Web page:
Ever Wonder How Golf Got Its Name?
by Terry Betterton
One theory, certainly unscientific but with a touch of logic, goes this way: All of the other appropriate – inappropriate, however, for a family publication – four-letter words were already taken. So were torture, humiliation, and embarrasment.
Now, that theory can not be verified, but it is still mentioned repeatedly at the 19th hole. It is also known as the relaxation exercise following a typical 18-holes of frustration, despair, and the realization that you are not Arnold Palmer. Astronauts go through debriefing following a space flight. Golfers go to the 19th hole to relive every slice, shank, splash, and whiff in what is supposed to be a pleasant few hours away from the stress of everyday life.
Anybody who plays golf has experienced a slice, shank, splash, and whiff, plus a four-putt green. For those who don’t play golf, these are not good things. They are things associated with failure. Even Tiger Woods has experienced the failure that is part of the game, although not nearly as often nor to the degree of the more mortal among us.
Still, people keep coming back.
Don’t try walking up to the Morro Bay or Dairy Creek golf courses and expect to get on the first tee immediately. It ain’t going to happen very often. You call ahead for reservations or wait in line like everybody else.
Why? Why do people subject themselves to something that is often humiliating and sometimes degrading? Why put yourself in a position to doubt your sanity and certainly your physical coordination?
Believe it or not, people come back because it’s fun.
“It’s just an amazing way to spend some time outside and be with friends,” said Susan Nail, of Los Osos, following a recent round at Morro Bay with three others.
Of course, this was one of those glorious Central Coast days that makes you marvel at God’s creation – cloudless blue skies, a slight breeze and an unmatched view of the Pacific Ocean – so Nail’s reaction, understandably, could be to the conditions, not the game itself. But it's more than a good walk, even though Mark Twain once described golf as, “A good walk spoiled.”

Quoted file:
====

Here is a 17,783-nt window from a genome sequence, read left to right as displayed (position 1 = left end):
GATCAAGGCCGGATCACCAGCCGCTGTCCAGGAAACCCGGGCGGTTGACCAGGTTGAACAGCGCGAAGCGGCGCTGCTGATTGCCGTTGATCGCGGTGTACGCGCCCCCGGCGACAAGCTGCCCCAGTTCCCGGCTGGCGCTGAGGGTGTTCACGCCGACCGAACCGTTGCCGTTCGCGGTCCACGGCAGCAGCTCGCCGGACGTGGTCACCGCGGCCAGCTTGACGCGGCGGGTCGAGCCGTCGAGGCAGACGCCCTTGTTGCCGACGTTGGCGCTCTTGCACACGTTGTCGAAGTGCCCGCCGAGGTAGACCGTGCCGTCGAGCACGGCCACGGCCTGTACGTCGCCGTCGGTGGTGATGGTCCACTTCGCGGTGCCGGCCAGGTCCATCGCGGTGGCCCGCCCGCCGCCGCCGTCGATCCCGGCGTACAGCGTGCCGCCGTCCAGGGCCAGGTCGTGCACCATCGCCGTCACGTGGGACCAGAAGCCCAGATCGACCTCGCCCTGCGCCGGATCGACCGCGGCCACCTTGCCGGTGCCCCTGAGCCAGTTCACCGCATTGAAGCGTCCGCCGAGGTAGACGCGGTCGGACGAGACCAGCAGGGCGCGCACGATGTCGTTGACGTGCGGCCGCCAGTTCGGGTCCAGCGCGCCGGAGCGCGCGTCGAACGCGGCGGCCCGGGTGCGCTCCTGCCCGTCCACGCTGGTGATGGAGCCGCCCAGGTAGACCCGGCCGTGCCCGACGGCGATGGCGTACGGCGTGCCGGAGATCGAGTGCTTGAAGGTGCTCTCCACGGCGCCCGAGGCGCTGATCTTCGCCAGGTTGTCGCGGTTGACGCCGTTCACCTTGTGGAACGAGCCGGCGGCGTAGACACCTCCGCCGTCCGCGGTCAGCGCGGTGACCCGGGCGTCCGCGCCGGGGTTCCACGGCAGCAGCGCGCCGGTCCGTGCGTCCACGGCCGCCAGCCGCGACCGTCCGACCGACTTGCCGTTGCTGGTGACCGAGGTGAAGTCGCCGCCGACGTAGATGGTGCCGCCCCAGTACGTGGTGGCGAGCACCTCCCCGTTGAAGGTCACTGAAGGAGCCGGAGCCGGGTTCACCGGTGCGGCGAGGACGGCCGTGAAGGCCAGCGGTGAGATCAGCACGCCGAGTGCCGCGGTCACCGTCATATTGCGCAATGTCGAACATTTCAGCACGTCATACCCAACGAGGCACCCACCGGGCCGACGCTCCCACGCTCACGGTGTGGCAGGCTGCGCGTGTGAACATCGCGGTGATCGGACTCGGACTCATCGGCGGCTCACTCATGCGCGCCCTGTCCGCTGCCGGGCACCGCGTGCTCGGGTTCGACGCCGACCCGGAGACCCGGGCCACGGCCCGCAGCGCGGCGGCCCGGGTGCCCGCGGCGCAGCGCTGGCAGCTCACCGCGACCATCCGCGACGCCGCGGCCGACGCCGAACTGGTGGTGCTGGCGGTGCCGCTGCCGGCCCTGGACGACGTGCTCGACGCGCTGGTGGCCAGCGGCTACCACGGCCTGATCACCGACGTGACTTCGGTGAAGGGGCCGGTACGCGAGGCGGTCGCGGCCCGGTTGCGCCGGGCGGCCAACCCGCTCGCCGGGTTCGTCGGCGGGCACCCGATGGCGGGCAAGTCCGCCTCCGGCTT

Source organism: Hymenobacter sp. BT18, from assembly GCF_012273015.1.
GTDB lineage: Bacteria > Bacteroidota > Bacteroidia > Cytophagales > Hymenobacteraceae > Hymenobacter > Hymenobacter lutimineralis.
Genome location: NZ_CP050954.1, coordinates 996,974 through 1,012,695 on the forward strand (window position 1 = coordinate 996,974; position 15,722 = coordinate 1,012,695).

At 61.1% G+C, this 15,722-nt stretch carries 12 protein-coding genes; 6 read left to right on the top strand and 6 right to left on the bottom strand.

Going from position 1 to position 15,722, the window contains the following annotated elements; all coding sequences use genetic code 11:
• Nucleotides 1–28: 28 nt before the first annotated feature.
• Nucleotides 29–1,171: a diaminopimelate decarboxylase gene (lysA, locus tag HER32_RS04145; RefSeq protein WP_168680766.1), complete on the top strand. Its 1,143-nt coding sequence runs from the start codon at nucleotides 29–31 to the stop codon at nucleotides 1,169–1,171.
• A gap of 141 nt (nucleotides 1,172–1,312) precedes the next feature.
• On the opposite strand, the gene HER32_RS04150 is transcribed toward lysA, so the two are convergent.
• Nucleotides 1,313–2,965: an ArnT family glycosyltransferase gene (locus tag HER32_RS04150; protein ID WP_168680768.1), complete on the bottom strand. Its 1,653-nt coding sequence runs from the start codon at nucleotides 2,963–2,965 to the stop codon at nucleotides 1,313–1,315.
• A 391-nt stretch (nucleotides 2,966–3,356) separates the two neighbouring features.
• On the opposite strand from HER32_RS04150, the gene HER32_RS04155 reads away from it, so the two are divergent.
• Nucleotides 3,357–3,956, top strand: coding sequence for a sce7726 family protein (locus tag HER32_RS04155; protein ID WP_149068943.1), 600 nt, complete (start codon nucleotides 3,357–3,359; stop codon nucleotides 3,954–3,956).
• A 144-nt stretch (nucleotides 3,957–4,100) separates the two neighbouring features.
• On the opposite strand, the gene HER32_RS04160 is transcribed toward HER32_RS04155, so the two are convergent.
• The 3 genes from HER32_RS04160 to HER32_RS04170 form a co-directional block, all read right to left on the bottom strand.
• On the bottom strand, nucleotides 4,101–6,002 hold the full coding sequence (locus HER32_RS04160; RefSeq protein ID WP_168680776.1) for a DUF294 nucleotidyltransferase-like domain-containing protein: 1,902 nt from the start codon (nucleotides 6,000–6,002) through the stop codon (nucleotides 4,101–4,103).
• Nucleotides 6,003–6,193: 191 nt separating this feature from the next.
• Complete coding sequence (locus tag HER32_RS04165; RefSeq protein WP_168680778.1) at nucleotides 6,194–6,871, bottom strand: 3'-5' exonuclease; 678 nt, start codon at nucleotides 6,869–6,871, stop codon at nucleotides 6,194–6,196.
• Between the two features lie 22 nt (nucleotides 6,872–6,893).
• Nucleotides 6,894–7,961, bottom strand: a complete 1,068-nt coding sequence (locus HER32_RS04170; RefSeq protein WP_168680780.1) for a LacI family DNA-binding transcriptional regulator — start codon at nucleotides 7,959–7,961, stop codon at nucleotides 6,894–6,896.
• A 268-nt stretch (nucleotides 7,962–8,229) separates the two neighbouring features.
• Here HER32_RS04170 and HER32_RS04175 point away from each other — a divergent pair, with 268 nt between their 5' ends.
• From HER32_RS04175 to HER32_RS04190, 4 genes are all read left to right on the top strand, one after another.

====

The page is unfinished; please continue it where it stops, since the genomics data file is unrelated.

“Golf is the most incredible game that ever was,” she said. But, she didn’t always feel that way.
“Until I retired eight years ago, I thought golf was stupid, a terrible waste of time,” she said.
Elaine Taylor, also of Los Osos and a member of Nail’s foursome, once had the same opinion of the activity she now looks forward to with great anticipation.
“It’s a whole world I never knew existed until I started playing just a few years ago,” Taylor said. “It’s great fun socially and the only time I get outside. I can’t imagine not playing golf.”
The social aspect of the game cannot be diminished, even when it includes a prank.
Recently, at Sea Pines Resort in Los Osos, Lee Pando, of Cayucos, walked 18 holes pulling a cart that was given to him by has grandfather decades ago. That sentimental gesture, however, was tested because friends surreptitiously replaced his more manly black bag with a pink one, replaced his regular white balls with pink ones, and replaced his tees with, you guessed it, pink ones. They obtained a pink putter, too, but not in time to add to the stunt.
This was not a statement of support for breast cancer awareness. This was more locker room humor than social statement.
The good-natured Pando was able to shrug off the implied insult to his manhood, at least partially because he accomplished one of his better rounds. He and his threesome were able to smile the whole time.